Things That Make You Go Boom: The Explosion Show

By: Discovery

Science Channel is set to ring-in the New Year with a BANG!

Subscribing to that old axiom that everything is better with explosions, whether it’s million-dollar movie stunts to state-of-the-art fireworks, a new Science Channel series will be ringing in the New Year with a BANG! Two notorious explosion experts – MythBuster and master of blowing things up, Tory Belleci, along with Nitro Circus daredevil and stuntman, Street Bike Tommy Passemante – host THE EXPLOSION SHOW premiering Wednesday, January 1, 2020 at 10 pm ET on Science Channel. In addition to watching the series on Science Channel, viewers can check out new episodes each week by downloading the Science GO app.


There are few who appreciate the sweet thrill of blowing stuff up as much as Tory and Tommy. Tory was one of the technical wizards behind some of the most memorable explosions on MythBusters. Street Bike Tommy is best known for his antics with Nitro Circus, the collective known for performing dangerous stunts. Together, they’re on a mission to take audiences on an unpredictable ride where they meet with experts, daredevils and professionals who are in the business of making things explode.


Each week, THE EXPLOSION SHOW gives viewers a behind-the-scenes look at the many ways explosions exist in our everyday. From suiting up with the heroic Riverside, CA Sheriff Bomb Squad tasked with disarming and detonating bombs that threaten public safety, to orchestrating their very own fireworks show, or getting a taste for the movie magic behind some of the most iconic Hollywood explosions, Tory and Tommy leave no fuse unlit.


Together they travel across the country to study the science behind blast waves at New Mexico Tech, learn the secret to surviving an explosion (sort of), discover how construction materials are formed from blowing up the side of a mountain, learn how the FBI uses forensics to investigate bomb cases – and so much more. There will be science, hijinks and close-calls, but most importantly, there will be lots and lots of explosions.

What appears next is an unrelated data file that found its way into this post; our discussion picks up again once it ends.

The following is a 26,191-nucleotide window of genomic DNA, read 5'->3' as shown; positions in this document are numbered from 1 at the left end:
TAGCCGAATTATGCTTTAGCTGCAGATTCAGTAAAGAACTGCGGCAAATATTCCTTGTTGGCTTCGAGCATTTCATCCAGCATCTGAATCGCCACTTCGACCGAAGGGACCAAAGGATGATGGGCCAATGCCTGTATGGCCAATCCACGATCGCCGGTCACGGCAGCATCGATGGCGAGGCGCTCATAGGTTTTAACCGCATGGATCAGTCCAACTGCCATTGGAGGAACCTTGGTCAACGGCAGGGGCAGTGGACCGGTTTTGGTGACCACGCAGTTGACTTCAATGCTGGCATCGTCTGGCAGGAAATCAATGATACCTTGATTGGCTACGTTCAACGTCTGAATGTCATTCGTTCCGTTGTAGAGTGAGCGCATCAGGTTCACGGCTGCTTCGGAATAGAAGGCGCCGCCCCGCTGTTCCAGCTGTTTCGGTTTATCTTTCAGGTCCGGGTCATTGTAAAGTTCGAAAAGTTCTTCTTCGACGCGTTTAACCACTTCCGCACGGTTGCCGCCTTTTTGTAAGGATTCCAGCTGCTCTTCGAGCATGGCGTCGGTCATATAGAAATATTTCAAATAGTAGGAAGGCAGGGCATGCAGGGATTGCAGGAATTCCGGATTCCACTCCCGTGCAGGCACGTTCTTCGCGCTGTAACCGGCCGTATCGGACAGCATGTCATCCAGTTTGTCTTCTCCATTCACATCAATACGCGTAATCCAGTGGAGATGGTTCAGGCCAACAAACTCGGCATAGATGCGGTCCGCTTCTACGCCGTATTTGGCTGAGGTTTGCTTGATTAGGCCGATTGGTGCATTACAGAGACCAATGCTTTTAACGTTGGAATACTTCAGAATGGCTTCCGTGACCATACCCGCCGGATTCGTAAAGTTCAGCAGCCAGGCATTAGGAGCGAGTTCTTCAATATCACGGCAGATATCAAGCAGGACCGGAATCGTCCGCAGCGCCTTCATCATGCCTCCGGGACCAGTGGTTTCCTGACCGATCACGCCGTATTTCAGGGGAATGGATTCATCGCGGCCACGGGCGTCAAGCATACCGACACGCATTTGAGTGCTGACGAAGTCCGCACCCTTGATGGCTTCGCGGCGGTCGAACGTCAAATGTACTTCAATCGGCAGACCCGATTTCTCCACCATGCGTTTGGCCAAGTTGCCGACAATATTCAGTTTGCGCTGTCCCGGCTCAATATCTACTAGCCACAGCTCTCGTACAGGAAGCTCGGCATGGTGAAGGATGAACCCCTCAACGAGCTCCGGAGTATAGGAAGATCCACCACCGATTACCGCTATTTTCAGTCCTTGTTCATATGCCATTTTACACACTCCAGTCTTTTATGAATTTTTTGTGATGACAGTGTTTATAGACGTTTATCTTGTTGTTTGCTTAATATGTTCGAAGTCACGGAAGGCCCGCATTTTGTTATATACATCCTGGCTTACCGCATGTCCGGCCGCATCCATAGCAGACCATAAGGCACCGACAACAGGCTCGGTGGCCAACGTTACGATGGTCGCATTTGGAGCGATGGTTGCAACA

Don't miss the series premiere of THE EXPLOSION SHOW Wednesday, Jan. 1 at 10p ET only on Science Channel and on SCI Go.

Next Up

9 Things That Make Earth the Perfect Place for Life

There are a few key ingredients are needed for life to exist.

Farewell, Earth’s Mini-moon

It's time to say goodbye to the mini-moon that's no bigger than your car.

Check out the Earth’s 800,000 Year Old Battle Wound

Scientists may have discovered the location of an ancient buried crater, a result of a meteorite that barreled into the Earth some 800,000 years ago.

Scientists Have Discovered Enormous Balloon-Like Structures in the Center of Our Galaxy

There's something really, really big in the middle of our Milky Way galaxy — one of the largest structures ever observed in the region, in fact.

Last Call for the King of Planets

This month Jupiter is entering conjunction which means it's the last chance this year to catch a glimpse of the largest planet in our solar system.

The Coronavirus: What You Need to Know About the Virus

As the death tolls rise, Coronavirus is on the minds of people all over the world. Learn about this new virus and how we got here. Originally published: 2/20/2020 Updated: 3/9/2020

July in the Sky: Celestial Events Happening This Month

With eclipses, meteor showers, and more, it's a busy month in the night sky this July. Take some time this summer to look up and enjoy these cosmic wonders.

Celebrating Hubble's 30 Year Legacy

Three cheers for the Hubble! First launched in 1990 aboard the Space Shuttle Discovery, the storied space telescope is celebrating is thirtieth year in lonely orbit around the Earth.

The Kuiper Belt: When Solar Systems Dance

Pluto isn't alone after all. Besides being the home of Pluto, the Kuiper belt hosts dwarf planets, and smaller bits of rock and ice.

The Secret of Pluto’s Ocean

When we think of an ocean, we don't necessarily think of Pluto. If we can’t see the liquid water, why do astronomers think it’s there?